52. 52. "Professional Engineer" means an Engineer registered under subsection 10(2);• 10(2) Subject to this Act, the following persons shall be entitled on application to be registered as Professional Engineers: (i) any person who - (a) is registered as a Graduate Engineer and has obtained the practical experience as prescribed under paragraph 10(1)(b); (b) has passed a professional assessment examination conducted by the Board, or is a Corporate Member of the Institution of Engineers (Malaysia); and (c) has complied with all the requirements of the Board;
  53. 53. "Temporary Engineer" means a person registered under section 10A;• 10A (2) A foreign engineer may be considered for registration as a Temporary Engineer if he satisfies the Board that - (a) he possesses the necessary qualification which is recognised for the practice of engineering as a professional engineer in the country where he normally practises; and (b) he possesses the necessary expertise and his physical presence is required in Malaysia for not less than one hundred and eighty days in one calendar year or he is a resident representative of the foreign component of a joint-venture.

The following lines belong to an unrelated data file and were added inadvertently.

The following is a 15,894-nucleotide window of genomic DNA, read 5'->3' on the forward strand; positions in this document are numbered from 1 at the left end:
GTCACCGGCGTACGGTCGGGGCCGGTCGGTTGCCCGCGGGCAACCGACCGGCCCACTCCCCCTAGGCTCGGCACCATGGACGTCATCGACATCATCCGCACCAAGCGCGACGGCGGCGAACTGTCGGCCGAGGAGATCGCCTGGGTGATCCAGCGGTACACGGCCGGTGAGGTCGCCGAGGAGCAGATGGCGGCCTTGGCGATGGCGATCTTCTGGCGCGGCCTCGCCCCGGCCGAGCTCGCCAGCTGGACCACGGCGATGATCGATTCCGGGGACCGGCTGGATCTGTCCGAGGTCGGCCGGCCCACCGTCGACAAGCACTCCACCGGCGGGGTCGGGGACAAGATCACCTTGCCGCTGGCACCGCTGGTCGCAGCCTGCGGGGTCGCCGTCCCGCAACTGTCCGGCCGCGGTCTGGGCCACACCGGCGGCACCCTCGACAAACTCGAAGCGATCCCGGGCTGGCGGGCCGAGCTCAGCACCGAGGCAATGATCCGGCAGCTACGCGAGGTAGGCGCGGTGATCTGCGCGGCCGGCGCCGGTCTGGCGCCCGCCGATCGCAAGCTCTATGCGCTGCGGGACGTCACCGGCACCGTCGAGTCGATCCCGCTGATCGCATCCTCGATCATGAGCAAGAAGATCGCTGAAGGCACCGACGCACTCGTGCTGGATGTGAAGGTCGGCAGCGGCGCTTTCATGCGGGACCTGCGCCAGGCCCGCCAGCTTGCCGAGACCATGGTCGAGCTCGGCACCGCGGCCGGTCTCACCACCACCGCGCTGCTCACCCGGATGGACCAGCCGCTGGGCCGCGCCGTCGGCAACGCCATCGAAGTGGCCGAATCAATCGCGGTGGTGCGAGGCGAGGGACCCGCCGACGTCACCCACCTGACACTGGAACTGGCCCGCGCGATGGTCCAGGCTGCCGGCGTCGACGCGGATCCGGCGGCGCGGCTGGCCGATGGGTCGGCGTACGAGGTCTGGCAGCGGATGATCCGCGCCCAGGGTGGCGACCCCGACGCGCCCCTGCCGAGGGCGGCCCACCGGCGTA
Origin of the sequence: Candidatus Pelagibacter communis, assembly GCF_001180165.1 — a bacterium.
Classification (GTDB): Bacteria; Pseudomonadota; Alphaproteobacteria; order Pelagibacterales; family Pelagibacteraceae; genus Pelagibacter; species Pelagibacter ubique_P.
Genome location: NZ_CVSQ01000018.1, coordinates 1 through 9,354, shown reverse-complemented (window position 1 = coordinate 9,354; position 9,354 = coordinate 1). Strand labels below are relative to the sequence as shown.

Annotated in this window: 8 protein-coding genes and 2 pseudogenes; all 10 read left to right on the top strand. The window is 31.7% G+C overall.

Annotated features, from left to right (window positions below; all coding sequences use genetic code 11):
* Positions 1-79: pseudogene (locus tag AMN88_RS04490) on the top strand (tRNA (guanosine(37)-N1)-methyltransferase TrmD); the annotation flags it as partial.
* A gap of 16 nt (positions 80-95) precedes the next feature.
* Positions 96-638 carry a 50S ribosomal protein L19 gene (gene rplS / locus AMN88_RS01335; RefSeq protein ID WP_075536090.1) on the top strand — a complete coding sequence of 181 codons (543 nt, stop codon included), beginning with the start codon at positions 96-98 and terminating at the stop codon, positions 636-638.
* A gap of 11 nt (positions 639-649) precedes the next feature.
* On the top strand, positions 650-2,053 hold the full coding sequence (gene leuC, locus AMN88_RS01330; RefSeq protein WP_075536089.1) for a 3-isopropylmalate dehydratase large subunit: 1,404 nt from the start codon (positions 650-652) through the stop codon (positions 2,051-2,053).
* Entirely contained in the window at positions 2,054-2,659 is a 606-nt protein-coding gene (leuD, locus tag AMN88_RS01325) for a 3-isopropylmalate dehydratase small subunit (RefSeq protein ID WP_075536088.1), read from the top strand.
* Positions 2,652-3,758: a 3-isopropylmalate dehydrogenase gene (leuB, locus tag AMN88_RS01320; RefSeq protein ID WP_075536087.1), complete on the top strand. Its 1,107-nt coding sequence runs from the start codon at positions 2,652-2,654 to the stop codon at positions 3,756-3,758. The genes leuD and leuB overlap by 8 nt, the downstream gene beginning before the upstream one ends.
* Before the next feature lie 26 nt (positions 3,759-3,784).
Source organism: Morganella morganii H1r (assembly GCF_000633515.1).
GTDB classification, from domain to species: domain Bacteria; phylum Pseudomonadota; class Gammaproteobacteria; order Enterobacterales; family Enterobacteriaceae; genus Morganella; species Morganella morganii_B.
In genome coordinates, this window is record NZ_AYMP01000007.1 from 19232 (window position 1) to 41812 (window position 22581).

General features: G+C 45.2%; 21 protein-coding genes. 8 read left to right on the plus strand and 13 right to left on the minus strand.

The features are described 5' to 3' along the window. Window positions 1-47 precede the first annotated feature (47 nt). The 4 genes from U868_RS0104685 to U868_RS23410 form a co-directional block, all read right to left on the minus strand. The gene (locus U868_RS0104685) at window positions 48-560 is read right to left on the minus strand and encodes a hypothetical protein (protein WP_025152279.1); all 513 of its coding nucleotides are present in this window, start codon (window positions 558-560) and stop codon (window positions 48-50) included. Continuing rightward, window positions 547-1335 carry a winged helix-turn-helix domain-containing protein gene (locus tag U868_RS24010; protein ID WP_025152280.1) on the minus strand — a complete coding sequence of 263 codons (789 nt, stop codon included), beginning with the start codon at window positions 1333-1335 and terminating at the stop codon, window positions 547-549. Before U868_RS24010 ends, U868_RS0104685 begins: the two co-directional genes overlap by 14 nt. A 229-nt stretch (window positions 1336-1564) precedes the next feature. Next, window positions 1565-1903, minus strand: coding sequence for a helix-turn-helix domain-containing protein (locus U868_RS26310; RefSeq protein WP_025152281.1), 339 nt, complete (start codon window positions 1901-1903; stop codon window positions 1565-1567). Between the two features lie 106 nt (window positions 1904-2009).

54. 54. "Accredited Checker" means a person registered under Section 10B;• 10B (1) The Board may register a person as an Accredited Checker if – (a) he is a Professional Engineer registered in the relevant branch of engineering approved by the Board, (b) he has at least 10 years relevant practical experience in the design and construction of buildings as defined in the Street, Drainage and Building Act 1974 [Act 133]; and (c) he satisfies the Board that by virtue of his ability, standing in the profession, special knowledge or practical experience, he is qualified to be registered under this Act.